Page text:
Delicious, moist, tender ham, that smells wonderful while cooking, and everyone always asks for recipe. I’ve heard many times, The best ham I’ve ever had!”
Note: Can also substitute root beer, Dr Pepper, lemon lime soda or ginger ale.
Coca Cola Glazed Ham with Brown Sugar and Dijon
Prep time: 10 min
Cook time: 2 hour 30 min
Yield: About 12+ servings
- 1 (6 to 8 pound) fully cooked, shank-end half ham
- 1 to 2 cups light brown sugar, firmly packed
- 1/2 cup Dijon mustard
- Sliced pineapple, optional
- Whole cloves, optional
- Cherries, optional
- 1/2 can of (regular) Coca-Cola Classic
Preheat the oven to 350 degrees F. Line a roasting pan that is just large enough for the ham with aluminum foil to help with clean-up. Add another section of aluminum foil for wrapping loosely around the ham.
Score the ham into a crosshatch pattern and, if desired, stud the intersections of the crosshatches with whole cloves. Place the ham cut side down into the aluminum foil tub. Mix 1 cup of the brown sugar and mustard together to form a thick paste and smear it all over the ham. Use 2 cups if you like it sweeter. If you are going to use pineapple, you can substitute most or all of the mustard with the pineapple juice – also very delicious. Add pineapple slices if desired, and using a toothpick, decorate the center of the pineapples with a cherry.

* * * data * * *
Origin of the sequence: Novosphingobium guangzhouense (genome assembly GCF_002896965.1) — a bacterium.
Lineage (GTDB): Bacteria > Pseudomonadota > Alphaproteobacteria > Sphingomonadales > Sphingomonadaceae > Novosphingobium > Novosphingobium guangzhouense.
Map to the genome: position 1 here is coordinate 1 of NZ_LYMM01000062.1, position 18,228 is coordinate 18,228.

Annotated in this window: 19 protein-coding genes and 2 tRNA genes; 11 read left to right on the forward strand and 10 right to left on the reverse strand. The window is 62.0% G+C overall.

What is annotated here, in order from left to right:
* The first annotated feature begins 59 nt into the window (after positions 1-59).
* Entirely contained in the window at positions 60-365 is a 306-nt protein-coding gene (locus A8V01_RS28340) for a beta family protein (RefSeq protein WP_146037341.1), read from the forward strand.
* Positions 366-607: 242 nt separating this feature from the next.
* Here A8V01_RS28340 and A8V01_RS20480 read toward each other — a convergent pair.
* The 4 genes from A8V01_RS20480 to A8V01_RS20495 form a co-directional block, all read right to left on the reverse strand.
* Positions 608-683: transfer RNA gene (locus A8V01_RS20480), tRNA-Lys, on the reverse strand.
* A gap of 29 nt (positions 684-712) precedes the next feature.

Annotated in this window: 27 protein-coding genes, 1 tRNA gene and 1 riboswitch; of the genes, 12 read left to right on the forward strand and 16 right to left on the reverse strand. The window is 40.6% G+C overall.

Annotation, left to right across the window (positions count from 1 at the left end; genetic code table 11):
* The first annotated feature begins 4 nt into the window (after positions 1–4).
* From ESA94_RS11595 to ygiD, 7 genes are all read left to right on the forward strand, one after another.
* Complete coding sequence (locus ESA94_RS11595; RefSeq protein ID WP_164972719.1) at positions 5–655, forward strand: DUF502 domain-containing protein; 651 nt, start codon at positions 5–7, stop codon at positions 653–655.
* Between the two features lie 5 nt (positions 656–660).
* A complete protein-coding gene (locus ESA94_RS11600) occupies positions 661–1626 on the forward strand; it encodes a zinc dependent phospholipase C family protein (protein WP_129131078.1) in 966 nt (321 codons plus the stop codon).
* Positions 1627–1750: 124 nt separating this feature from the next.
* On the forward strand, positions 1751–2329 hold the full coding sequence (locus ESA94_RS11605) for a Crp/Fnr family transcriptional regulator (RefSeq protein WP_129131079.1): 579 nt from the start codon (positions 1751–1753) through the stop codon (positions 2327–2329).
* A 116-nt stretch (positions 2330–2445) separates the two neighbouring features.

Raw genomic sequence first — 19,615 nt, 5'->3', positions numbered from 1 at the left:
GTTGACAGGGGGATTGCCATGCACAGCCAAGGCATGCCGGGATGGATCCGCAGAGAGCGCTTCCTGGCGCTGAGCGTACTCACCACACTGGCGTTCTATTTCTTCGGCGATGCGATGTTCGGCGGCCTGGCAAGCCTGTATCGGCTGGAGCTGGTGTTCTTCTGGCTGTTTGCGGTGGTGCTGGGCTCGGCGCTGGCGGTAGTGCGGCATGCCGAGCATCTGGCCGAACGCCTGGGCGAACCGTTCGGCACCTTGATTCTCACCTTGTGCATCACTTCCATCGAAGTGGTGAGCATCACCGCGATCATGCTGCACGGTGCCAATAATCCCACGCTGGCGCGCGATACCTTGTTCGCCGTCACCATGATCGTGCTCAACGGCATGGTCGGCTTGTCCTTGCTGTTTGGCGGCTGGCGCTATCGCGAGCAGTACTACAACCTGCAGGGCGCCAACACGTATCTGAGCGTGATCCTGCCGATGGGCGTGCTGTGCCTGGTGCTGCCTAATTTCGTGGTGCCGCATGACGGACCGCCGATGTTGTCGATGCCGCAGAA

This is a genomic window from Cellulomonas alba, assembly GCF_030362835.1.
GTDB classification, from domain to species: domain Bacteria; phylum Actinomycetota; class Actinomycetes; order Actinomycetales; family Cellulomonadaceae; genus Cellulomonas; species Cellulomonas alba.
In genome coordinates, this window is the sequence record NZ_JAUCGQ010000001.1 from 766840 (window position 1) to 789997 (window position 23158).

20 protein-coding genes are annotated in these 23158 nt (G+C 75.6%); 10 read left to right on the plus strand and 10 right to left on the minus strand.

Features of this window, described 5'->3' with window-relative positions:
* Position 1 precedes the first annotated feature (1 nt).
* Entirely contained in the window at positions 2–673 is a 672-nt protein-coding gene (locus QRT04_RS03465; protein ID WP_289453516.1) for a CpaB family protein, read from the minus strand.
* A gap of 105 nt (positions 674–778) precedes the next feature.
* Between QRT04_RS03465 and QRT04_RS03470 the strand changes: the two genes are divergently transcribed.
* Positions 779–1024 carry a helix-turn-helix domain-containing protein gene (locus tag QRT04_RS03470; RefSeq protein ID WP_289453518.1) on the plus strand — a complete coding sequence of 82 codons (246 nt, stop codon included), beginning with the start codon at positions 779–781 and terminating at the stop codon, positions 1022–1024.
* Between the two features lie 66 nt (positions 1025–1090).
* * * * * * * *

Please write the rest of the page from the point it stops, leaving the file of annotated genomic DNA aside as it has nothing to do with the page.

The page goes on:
Pour the cola carefully over and around the ham, pull the foil up loosely around the ham and bring it together, but in a manner that you can easily get into it because you are going to be basting. Bake at 350 degrees F for roughly about 18 minutes per pound, or until the center of the ham reaches slightly over 140 degrees F on an instant read thermometer, basting occasionally. Check the instructions on your brand of ham for their recommendations as different companies do give variations on baking.
If desired, unwrap the ham and place it under the broiler to brown, with the door ajar, about 5 minutes, watching it carefully. Remove ham to cutting board and allow to cool. Mine was browned enough to suit me.
Plate the ham and pour the pan drippings all over the top, or to make a pan gravy, plate the ham and drizzle on a few spoons of the drippings. Tent loosely with foil to keep warm. Transfer the remaining pan drippings to a skillet, bring to a boil, stir in 1 to 2 tablespoons of butter to add richness, and let reduce and thicken slightly. Place into a gravy boat or pourable vessel to pass at the table.